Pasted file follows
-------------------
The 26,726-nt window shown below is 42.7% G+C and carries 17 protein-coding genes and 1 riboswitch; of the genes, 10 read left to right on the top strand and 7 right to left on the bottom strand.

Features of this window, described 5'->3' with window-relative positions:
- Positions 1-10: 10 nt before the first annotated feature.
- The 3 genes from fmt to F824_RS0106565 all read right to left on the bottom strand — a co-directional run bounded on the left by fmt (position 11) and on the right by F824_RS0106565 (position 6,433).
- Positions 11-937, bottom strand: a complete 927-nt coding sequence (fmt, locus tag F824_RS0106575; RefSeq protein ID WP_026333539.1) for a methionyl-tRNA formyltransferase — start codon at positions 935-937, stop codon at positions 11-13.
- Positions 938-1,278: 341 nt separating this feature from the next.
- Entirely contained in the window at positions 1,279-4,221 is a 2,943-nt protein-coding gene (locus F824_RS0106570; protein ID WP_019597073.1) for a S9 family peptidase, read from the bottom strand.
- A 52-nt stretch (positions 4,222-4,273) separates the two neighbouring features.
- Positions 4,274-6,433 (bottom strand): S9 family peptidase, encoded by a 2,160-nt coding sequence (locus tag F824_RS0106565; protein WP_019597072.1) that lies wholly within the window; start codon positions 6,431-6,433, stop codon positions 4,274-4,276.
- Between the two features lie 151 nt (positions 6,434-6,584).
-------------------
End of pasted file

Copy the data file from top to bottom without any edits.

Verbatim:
The 26,726-nt window shown below is 42.7% G+C and carries 17 protein-coding genes and 1 riboswitch; of the genes, 10 read left to right on the top strand and 7 right to left on the bottom strand.

Features of this window, described 5'->3' with window-relative positions:
- Positions 1-10: 10 nt before the first annotated feature.
- The 3 genes from fmt to F824_RS0106565 all read right to left on the bottom strand — a co-directional run bounded on the left by fmt (position 11) and on the right by F824_RS0106565 (position 6,433).
- Positions 11-937, bottom strand: a complete 927-nt coding sequence (fmt, locus tag F824_RS0106575; RefSeq protein ID WP_026333539.1) for a methionyl-tRNA formyltransferase — start codon at positions 935-937, stop codon at positions 11-13.
- Positions 938-1,278: 341 nt separating this feature from the next.
- Entirely contained in the window at positions 1,279-4,221 is a 2,943-nt protein-coding gene (locus F824_RS0106570; protein ID WP_019597073.1) for a S9 family peptidase, read from the bottom strand.
- A 52-nt stretch (positions 4,222-4,273) separates the two neighbouring features.
- Positions 4,274-6,433 (bottom strand): S9 family peptidase, encoded by a 2,160-nt coding sequence (locus tag F824_RS0106565; protein WP_019597072.1) that lies wholly within the window; start codon positions 6,431-6,433, stop codon positions 4,274-4,276.
- Between the two features lie 151 nt (positions 6,434-6,584).